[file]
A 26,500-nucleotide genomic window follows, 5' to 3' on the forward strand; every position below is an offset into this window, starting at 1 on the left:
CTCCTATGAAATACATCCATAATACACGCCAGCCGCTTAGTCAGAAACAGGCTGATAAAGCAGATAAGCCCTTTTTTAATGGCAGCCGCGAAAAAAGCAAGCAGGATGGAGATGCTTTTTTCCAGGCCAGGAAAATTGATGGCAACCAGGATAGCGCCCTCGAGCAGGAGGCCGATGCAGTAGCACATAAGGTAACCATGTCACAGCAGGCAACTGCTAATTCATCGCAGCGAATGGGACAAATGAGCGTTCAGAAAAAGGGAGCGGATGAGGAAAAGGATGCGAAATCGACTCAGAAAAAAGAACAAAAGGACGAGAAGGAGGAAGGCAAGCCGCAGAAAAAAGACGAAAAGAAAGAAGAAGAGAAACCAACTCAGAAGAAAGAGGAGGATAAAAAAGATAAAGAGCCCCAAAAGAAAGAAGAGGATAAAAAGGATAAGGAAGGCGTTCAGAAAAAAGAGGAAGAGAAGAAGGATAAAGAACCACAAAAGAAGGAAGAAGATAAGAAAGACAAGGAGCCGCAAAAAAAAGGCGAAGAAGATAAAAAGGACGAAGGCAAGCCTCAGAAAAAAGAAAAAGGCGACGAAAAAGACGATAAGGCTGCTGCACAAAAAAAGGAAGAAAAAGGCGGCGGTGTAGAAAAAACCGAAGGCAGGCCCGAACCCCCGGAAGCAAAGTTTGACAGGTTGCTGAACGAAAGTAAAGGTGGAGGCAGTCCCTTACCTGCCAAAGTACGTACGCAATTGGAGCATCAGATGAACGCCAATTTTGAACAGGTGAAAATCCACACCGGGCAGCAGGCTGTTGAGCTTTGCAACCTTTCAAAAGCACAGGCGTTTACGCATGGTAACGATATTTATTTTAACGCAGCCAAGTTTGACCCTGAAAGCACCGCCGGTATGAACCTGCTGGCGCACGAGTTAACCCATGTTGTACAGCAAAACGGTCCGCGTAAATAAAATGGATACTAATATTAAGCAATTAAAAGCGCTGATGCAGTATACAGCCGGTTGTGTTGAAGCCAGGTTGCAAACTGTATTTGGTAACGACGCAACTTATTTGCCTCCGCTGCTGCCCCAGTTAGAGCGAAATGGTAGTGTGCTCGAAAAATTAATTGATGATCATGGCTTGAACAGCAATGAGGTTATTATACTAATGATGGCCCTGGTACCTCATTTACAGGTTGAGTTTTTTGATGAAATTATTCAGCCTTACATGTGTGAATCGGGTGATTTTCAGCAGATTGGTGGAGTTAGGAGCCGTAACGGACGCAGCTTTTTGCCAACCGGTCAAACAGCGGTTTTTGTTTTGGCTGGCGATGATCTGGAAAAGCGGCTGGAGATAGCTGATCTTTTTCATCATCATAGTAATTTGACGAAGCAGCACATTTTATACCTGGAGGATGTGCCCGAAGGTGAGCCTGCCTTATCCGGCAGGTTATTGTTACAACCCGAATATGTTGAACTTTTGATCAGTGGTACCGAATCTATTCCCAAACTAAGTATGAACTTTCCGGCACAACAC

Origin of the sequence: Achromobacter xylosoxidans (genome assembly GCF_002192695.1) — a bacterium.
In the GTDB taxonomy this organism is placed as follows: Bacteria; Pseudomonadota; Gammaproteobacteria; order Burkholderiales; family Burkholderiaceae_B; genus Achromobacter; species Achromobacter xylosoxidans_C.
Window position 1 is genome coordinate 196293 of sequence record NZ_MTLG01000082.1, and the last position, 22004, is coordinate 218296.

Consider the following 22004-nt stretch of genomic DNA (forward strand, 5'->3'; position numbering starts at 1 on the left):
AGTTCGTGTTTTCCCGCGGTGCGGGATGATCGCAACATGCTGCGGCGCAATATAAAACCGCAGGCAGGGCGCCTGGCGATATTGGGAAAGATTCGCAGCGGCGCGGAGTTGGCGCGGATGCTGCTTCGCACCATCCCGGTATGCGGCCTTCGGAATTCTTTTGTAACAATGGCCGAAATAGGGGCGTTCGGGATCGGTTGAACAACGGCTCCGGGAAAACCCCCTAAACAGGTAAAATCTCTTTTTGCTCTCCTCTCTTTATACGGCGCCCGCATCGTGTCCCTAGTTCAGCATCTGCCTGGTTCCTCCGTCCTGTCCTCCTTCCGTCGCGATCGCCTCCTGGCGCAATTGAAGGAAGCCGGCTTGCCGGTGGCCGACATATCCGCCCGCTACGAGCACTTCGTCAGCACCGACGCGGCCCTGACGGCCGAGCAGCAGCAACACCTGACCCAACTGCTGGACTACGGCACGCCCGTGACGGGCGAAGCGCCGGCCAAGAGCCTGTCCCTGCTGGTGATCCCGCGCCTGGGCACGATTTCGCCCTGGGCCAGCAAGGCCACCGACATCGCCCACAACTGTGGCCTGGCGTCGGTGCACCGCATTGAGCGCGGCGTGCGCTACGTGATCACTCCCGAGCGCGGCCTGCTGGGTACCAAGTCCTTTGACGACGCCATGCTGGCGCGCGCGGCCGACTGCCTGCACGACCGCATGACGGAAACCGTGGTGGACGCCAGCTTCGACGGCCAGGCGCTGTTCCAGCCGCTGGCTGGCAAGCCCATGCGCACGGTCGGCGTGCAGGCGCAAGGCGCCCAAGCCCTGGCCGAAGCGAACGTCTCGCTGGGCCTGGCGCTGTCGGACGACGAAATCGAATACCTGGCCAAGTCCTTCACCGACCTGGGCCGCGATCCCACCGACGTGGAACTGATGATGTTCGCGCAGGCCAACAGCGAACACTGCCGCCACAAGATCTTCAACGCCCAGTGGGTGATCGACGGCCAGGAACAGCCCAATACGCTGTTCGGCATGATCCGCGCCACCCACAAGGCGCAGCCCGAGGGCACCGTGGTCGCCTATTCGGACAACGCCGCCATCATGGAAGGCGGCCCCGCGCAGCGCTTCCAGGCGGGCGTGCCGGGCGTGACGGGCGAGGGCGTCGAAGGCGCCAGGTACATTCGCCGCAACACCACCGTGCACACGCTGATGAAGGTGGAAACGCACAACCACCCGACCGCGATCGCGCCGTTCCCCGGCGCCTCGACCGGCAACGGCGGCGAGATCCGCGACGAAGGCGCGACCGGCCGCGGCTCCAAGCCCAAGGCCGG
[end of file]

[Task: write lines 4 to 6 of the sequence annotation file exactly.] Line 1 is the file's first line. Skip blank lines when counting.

In the GTDB taxonomy this organism is placed as follows: Bacteria; Pseudomonadota; Gammaproteobacteria; order Burkholderiales; family Burkholderiaceae_B; genus Achromobacter; species Achromobacter xylosoxidans_C.
Window position 1 is genome coordinate 196293 of sequence record NZ_MTLG01000082.1, and the last position, 22004, is coordinate 218296.

Consider the following 22004-nt stretch of genomic DNA (forward strand, 5'->3'; position numbering starts at 1 on the left):